Mimi's Reviews > The Poisonwood Bible

The Poisonwood Bible by Barbara Kingsolver
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Jan 11, 08

bookshelves: cried-my-eyes-out
Recommended for: Ashley
Read in December, 2007

My official review "Tata Jesus is Bängala":

I finished the last 300 pages in 2 days (which is very fast for me - English books). I felt every emotion under the sky with this book. I hated Nathan Price, I hated injustice, I hated my uselessness, I hated the fact that there are no good prospects for Africa in the future. As a Geographic major I strongly believe that the closer you are to the Equator, the longer it will remain a 3rd world country. Of course the country itself is full of resources (in non-foods) that could make them rich, but nothing can feed the overpopulated cities. Politics obstruct any way of turning diamonds into food. Anyway,
I loved the fact the author talked so much about how they processed their lives and experiences in the Congo. To some degree that's how I am. I grew up poor and desolate and now live in this insane country where everything is available. I feel restless and unsettles at times. Like Orleanna who can't wear shoes in Atlanta because she needs to feel dirt between her feet I prefer to walk to church (with stroller and kids) in Minus degree weather because that's my connection to my family and culture in Germany. Nobody gets it when we arrive at church with red noses, fully aware that we have a functional car.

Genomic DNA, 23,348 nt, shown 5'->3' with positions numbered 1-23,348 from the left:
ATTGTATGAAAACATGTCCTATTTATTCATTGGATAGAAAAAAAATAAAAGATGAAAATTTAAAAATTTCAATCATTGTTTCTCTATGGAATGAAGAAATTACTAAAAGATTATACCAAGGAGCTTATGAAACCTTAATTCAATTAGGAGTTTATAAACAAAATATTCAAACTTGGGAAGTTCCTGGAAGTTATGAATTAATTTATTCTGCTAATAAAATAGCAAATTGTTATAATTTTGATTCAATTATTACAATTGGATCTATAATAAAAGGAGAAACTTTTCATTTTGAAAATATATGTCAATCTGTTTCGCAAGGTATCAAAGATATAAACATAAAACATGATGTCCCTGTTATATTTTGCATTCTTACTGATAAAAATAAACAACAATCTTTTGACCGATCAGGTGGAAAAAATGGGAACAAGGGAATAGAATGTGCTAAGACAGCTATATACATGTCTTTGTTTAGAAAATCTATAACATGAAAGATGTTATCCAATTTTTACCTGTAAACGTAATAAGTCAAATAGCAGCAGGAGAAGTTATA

I love and miss Ruth May. I cried a lot about dead animal. I laughed at her timely wittiness in describing the culture clashes.

I learned one important point about African culture. The author lingered on the fact that Africans (especially villagers) can't grasp the fact of a family owning or keeping more than they need or consume at any point. When a fisherman caught a full net he immediately shares with his village. People don't ask for fish or thank for the fish. They just take. Because that's how it is. When the Prices arrived there with storage the kids came to beg at their door. Not because they were greedy or rude but that's how the village functions.

We have many African immigrants in our ward and neighborhood (sometimes I am the only white person in a store on any given day). For example when the Relief Society announces a committee meeting "With refreshments" some African women just show up. They go straight to the refreshment table (in the middle of the meeting, untouched foods and all) eat, and then go home. None has a calling but hears the call to eat the offered food. There is an abundance and they have no money for food. It's all logical to them to eat when it's available if they were invited or not. There are also many problems with African can't getting off welfare. Honorable families don't understand the reason not to take when it's for everyone to take and use. There is no thinking about the future, just filling the belly now.

One of our Book Club books this year is "A Framework for Understanding Poverty" by Ruby K Payne to help us interact better.